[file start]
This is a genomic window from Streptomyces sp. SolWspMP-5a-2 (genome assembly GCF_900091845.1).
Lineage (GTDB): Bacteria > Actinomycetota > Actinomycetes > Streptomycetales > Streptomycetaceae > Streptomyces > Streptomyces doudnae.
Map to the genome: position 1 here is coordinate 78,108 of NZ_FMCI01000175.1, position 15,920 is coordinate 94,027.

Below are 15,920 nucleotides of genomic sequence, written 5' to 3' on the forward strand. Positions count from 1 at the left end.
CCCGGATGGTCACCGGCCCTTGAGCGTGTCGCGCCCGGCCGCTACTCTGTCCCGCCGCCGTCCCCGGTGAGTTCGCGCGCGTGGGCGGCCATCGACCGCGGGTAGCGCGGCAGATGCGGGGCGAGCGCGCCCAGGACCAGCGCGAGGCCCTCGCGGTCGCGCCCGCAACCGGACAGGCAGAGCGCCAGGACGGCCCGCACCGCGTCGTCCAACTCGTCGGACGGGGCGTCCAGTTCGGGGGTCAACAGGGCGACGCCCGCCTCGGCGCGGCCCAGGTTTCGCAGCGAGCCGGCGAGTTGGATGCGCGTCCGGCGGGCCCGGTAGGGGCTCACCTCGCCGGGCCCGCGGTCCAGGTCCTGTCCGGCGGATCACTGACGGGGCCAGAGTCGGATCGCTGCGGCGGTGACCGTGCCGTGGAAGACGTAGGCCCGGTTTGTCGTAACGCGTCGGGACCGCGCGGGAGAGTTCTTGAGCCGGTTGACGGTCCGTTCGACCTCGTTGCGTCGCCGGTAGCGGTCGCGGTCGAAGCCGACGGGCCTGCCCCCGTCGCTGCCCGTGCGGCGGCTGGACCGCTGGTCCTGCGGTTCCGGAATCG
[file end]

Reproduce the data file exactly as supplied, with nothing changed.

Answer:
This is a genomic window from Streptomyces sp. SolWspMP-5a-2 (genome assembly GCF_900091845.1).
Lineage (GTDB): Bacteria > Actinomycetota > Actinomycetes > Streptomycetales > Streptomycetaceae > Streptomyces > Streptomyces doudnae.
Map to the genome: position 1 here is coordinate 78,108 of NZ_FMCI01000175.1, position 15,920 is coordinate 94,027.

Below are 15,920 nucleotides of genomic sequence, written 5' to 3' on the forward strand. Positions count from 1 at the left end.
CCCGGATGGTCACCGGCCCTTGAGCGTGTCGCGCCCGGCCGCTACTCTGTCCCGCCGCCGTCCCCGGTGAGTTCGCGCGCGTGGGCGGCCATCGACCGCGGGTAGCGCGGCAGATGCGGGGCGAGCGCGCCCAGGACCAGCGCGAGGCCCTCGCGGTCGCGCCCGCAACCGGACAGGCAGAGCGCCAGGACGGCCCGCACCGCGTCGTCCAACTCGTCGGACGGGGCGTCCAGTTCGGGGGTCAACAGGGCGACGCCCGCCTCGGCGCGGCCCAGGTTTCGCAGCGAGCCGGCGAGTTGGATGCGCGTCCGGCGGGCCCGGTAGGGGCTCACCTCGCCGGGCCCGCGGTCCAGGTCCTGTCCGGCGGATCACTGACGGGGCCAGAGTCGGATCGCTGCGGCGGTGACCGTGCCGTGGAAGACGTAGGCCCGGTTTGTCGTAACGCGTCGGGACCGCGCGGGAGAGTTCTTGAGCCGGTTGACGGTCCGTTCGACCTCGTTGCGTCGCCGGTAGCGGTCGCGGTCGAAGCCGACGGGCCTGCCCCCGTCGCTGCCCGTGCGGCGGCTGGACCGCTGGTCCTGCGGTTCCGGAATCG